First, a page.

A mixed marriage (between a Catholic and a baptized non-Catholic) needs for liceity the permission of ecclesiastical authority. In a case of disparity of cult (between a Catholic and a non-baptized person) a dispensation is required for validity. In both cases, it is essential that the spouses do not exclude the acceptance of the essential ends and properties of marriage. It is also necessary for the Catholic party to accept the obligation, of which the non-Catholic party has been advised, to persevere in the faith and to assure the baptism and Catholic education of their children.


What are the effects of the sacrament of Matrimony?

The sacrament of Matrimony establishes a perpetual and exclusive bond between the spouses. God himself seals the consent of the spouses. Therefore, a marriage which is ratified and consummated between baptized persons can never be dissolved. Furthermore, this sacrament bestows upon the spouses the grace necessary to attain holiness in their married life and to accept responsibly the gift of children and provide for their education.


What sins are gravely opposed to the sacrament of Matrimony?

Adultery and polygamy are opposed to the sacrament of matrimony because they contradict the equal dignity of man and woman and the unity and exclusivity of married love. Other sins include the deliberate refusal of one’s procreative potential which deprives conjugal love of the gift of children and divorce which goes against the indissolubility of marriage.


When does the Church allow the physical separation of spouses?

The Church permits the physical separation of spouses when for serious reasons their living together becomes practically impossible, even though there may be hope for their reconciliation. As long as one’s spouse lives, however, one is not free to contract a new union, except if the marriage be null and be declared so by ecclesiastical authority.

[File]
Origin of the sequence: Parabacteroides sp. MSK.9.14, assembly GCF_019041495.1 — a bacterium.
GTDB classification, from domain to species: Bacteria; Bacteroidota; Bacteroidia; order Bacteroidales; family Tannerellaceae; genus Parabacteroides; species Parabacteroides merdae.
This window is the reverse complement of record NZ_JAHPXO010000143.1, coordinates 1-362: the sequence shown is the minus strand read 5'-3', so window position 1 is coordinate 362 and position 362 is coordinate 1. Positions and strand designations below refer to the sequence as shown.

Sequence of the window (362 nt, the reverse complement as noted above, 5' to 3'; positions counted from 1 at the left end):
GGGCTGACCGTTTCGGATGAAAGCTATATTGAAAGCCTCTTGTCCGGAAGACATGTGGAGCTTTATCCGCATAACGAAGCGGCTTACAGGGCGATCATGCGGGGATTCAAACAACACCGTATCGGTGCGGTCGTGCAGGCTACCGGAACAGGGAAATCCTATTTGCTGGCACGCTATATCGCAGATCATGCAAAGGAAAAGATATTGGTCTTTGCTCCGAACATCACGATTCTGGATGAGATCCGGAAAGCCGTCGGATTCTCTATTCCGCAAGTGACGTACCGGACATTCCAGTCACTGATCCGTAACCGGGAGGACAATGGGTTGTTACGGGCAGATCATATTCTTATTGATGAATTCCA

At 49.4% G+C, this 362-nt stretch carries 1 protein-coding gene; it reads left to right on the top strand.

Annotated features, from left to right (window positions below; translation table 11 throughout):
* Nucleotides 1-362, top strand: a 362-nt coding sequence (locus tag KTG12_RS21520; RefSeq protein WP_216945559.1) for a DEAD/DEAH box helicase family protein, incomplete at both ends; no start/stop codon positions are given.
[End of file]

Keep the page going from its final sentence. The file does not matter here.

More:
What is the attitude of the Church toward those people who are divorced and then remarried?

The Church, since she is faithful to her Lord, cannot recognize the union of people who are civilly divorced and remarried. “Whoever divorces his wife and marries another, commits adultery against her; and if she divorces her husband and marries another, she commits adultery” (Mark 10:11-12). The Church manifests an attentive solicitude toward such people and encourages them to a life of faith, prayer, works of charity and the Christian education of their children. However, they cannot receive sacramental absolution, take Holy Communion, or exercise certain ecclesial responsibilities as long as their situation, which objectively contravenes God’s law, persists.


Why is the Christian family called a domestic church?

The Christian family is called the domestic church because the family manifests and lives out the communal and familial nature of the Church as the family of God. Each family member, in accord with their own role, exercises the baptismal priesthood and contributes toward making the family a community of grace and of prayer, a school of human and Christian virtue and the place where the faith is first proclaimed to children.